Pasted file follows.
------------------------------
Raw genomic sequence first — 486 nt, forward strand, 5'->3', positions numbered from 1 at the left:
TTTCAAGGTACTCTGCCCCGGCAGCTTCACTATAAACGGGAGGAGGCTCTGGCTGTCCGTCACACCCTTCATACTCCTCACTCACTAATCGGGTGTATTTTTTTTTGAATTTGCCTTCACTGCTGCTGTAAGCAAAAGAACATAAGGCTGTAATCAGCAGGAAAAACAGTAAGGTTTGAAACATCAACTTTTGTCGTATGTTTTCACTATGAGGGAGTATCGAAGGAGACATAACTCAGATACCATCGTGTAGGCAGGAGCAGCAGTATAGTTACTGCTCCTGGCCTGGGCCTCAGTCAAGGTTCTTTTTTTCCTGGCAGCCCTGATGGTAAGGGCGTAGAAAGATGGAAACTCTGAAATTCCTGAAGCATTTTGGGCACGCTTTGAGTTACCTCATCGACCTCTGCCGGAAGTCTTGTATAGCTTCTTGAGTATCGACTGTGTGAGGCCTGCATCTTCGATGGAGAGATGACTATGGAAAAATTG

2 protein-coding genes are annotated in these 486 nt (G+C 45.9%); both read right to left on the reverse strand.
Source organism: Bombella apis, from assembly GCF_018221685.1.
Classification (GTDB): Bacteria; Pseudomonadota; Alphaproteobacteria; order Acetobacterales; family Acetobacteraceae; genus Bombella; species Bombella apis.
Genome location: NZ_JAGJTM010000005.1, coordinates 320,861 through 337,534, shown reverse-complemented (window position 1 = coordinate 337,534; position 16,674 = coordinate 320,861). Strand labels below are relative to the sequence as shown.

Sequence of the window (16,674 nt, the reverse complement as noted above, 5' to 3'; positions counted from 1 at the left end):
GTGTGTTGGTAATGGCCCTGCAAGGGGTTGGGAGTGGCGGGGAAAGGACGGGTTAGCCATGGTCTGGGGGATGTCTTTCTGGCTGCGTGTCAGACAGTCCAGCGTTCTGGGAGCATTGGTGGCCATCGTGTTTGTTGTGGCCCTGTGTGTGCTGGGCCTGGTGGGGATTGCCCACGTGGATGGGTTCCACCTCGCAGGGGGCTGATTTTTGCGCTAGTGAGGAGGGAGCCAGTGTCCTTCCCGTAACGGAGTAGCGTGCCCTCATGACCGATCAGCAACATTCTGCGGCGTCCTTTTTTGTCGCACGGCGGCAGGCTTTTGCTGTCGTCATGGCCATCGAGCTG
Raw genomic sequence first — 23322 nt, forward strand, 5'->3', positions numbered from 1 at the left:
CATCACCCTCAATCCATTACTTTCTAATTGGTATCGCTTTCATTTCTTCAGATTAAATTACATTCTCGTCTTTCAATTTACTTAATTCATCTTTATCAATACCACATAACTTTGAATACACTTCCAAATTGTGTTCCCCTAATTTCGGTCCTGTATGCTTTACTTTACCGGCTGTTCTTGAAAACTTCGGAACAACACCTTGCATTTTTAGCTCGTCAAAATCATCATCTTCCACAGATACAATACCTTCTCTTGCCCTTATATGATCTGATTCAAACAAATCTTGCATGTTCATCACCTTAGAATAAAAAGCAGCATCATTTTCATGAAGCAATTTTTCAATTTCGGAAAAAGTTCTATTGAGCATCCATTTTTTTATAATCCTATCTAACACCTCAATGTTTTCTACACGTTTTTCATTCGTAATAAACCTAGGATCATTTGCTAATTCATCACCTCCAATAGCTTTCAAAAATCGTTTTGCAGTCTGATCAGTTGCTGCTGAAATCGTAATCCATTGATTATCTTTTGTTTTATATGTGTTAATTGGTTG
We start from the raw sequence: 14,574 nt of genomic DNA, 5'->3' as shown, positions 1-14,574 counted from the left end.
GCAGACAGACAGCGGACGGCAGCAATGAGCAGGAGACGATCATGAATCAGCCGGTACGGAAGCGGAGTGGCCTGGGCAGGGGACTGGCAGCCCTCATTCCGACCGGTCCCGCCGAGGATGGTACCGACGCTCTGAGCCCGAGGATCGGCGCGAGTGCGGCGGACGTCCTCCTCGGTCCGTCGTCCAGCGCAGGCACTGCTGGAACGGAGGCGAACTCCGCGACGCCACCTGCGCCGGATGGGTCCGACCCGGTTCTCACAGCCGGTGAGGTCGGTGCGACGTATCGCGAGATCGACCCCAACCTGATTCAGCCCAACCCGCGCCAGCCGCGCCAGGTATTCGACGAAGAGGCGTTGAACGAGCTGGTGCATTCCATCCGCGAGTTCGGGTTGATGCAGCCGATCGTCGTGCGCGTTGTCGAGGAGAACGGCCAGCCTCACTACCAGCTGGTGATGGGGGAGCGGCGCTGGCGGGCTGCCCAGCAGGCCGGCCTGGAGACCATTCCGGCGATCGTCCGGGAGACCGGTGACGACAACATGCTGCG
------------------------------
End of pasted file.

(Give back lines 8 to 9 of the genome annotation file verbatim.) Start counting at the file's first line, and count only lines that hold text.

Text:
GTGTGTTGGTAATGGCCCTGCAAGGGGTTGGGAGTGGCGGGGAAAGGACGGGTTAGCCATGGTCTGGGGGATGTCTTTCTGGCTGCGTGTCAGACAGTCCAGCGTTCTGGGAGCATTGGTGGCCATCGTGTTTGTTGTGGCCCTGTGTGTGCTGGGCCTGGTGGGGATTGCCCACGTGGATGGGTTCCACCTCGCAGGGGGCTGATTTTTGCGCTAGTGAGGAGGGAGCCAGTGTCCTTCCCGTAACGGAGTAGCGTGCCCTCATGACCGATCAGCAACATTCTGCGGCGTCCTTTTTTGTCGCACGGCGGCAGGCTTTTGCTGTCGTCATGGCCATCGAGCTG
Raw genomic sequence first — 23322 nt, forward strand, 5'->3', positions numbered from 1 at the left: